Nearly thirty, fueled by heroin and synth, swaying between sci-fi and satire, Liquid Sky retains all its incongruous charms. Bright, loud, neon-bedaubed—and, in its own way, quite logical—Slava Tsukerman’s 1982 feature deserves a series of double-takes. The first comes early: new wave-ish wanna-be models Margaret and Jimmy leave the club to go to the apartment Margaret shares with her drug-dealer girlfriend Adrian (Paula Sheppard), where junkie Jimmy begins to ransack the place in search of Adrian’s stash.
Tall, icy-blonde, angular in shape and geometric in makeup, Margaret and Jimmy resemble their androgynous deity, Bowie, half as much as they do each other—naturally, since they’re both played by Anne Carlisle, whose delivery is so perplexing (is she serious? is she the unacknowledged patron saint of camp?) that Liquid Sky would be worth watching even if edited into solely Margaret’s monologues.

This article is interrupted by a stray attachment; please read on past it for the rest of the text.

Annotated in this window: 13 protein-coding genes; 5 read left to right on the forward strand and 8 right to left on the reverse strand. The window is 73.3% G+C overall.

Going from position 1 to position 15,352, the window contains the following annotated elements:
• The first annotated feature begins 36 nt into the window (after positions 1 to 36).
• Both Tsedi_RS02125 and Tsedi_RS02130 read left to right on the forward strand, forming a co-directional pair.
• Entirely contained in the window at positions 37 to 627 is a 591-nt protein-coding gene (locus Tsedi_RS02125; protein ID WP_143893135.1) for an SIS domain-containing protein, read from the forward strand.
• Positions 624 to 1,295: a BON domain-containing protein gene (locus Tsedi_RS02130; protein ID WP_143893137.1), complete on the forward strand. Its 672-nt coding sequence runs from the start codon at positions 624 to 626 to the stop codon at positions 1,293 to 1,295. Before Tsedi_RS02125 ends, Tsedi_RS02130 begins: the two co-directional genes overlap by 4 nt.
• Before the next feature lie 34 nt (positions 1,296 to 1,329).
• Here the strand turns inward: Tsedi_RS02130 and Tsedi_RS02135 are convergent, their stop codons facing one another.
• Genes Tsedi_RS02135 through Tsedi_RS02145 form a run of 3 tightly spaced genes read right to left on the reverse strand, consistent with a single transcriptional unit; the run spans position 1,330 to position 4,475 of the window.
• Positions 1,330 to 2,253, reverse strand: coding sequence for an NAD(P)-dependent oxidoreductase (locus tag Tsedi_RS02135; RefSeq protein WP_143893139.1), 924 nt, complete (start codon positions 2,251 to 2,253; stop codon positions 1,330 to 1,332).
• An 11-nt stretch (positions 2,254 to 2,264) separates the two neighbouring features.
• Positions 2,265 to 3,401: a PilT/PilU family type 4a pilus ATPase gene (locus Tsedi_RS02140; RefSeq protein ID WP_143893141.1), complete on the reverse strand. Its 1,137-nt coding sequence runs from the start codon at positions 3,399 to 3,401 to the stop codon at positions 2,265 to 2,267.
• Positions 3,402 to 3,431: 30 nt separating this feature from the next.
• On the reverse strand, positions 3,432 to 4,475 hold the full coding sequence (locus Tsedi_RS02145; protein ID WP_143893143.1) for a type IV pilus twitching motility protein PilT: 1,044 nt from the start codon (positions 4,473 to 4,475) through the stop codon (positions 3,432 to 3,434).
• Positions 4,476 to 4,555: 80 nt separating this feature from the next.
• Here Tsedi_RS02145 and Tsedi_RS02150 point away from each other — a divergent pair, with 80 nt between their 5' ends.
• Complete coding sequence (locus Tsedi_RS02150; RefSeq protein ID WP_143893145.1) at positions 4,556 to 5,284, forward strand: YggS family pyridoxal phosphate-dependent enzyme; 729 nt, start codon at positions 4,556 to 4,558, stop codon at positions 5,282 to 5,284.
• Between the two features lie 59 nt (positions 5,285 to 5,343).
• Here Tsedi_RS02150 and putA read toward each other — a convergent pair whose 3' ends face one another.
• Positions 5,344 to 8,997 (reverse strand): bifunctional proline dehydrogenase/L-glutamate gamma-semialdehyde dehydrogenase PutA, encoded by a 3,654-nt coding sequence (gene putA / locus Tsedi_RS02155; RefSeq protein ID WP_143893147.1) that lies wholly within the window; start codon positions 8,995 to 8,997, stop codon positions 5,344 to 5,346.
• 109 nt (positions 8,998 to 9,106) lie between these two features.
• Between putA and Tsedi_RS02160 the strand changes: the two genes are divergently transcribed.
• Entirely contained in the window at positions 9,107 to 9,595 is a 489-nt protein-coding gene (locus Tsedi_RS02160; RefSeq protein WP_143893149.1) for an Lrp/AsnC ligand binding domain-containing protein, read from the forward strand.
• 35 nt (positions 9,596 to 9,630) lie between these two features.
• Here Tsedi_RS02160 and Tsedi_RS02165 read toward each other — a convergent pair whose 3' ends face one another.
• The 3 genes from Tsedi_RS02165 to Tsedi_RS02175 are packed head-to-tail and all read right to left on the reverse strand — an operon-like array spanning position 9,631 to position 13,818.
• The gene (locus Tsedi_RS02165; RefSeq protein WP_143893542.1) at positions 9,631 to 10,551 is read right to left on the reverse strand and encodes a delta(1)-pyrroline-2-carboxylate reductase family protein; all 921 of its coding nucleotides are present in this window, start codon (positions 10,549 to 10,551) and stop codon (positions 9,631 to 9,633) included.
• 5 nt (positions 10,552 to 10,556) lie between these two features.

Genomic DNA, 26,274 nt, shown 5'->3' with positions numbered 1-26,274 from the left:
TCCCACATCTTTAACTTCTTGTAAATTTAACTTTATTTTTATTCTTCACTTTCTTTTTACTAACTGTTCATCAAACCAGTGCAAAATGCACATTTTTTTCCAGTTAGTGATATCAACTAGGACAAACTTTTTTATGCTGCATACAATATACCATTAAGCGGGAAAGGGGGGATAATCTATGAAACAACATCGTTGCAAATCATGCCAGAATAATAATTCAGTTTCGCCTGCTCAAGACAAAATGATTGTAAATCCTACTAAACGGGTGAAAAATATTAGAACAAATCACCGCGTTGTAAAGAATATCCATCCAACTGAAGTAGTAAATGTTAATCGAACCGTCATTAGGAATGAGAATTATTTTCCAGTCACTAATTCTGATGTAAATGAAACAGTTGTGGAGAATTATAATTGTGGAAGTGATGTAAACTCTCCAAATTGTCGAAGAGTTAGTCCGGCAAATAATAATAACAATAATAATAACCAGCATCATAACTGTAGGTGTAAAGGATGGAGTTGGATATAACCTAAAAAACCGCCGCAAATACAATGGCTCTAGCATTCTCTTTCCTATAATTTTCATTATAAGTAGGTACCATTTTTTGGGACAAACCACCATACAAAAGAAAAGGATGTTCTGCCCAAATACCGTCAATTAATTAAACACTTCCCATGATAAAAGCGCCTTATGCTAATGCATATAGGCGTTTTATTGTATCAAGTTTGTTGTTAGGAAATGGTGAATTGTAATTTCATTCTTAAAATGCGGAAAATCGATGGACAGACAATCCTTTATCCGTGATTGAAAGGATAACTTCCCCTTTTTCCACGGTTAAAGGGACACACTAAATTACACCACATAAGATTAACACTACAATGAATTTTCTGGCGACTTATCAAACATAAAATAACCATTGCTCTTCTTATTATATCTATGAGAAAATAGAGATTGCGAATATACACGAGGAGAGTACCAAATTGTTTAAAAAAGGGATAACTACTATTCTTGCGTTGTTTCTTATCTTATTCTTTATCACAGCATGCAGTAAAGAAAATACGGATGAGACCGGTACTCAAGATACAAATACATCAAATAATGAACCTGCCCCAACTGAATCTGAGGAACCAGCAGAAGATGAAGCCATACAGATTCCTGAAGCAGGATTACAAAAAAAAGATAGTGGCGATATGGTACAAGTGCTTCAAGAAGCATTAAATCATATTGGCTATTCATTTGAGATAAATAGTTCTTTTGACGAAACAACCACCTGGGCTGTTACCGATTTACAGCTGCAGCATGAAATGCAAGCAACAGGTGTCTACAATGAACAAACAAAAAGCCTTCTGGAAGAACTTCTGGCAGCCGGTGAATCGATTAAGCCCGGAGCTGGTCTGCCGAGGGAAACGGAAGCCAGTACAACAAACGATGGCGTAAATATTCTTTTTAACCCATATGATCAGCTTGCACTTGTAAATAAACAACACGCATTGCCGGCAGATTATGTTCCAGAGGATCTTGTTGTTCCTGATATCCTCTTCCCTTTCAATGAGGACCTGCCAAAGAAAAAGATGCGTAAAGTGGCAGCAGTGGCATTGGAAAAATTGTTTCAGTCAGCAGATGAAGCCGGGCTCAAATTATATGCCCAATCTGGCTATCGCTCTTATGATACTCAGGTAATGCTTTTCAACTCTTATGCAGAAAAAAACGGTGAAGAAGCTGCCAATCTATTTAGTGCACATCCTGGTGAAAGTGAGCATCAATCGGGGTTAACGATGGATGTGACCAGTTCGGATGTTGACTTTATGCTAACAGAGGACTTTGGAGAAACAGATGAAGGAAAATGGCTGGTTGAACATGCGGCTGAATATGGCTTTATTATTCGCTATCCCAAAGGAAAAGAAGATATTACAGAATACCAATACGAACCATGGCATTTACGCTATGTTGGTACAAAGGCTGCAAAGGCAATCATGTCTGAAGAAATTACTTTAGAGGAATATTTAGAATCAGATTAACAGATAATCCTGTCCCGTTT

In a drawl so affected it comes back around as earnest, Carlisle takes on misogyny, 60s idealism, and heteronormative sexual practices: her only recourse in a movie where all other characters systematically abuse, degrade, and sleep with her—then die, crystals protruding from their heads.
And there’s the fun! Tiny aliens, duly observed by a German scientist from the top of the Empire State Building, have come to Earth in search of yummy euphoria—whether from smack or orgasms, they don’t much care. Their extraction process—which we see in thermo-vision—kills. Contemporary comparisons might name the truly alien The Room, but this is nothing like—prettier, weirder, decidedly referential and infinitely more entertaining, under glow-in-the-dark skin Liquid Sky is palpably human, caring deeply about something, hard as it may be to say what or why.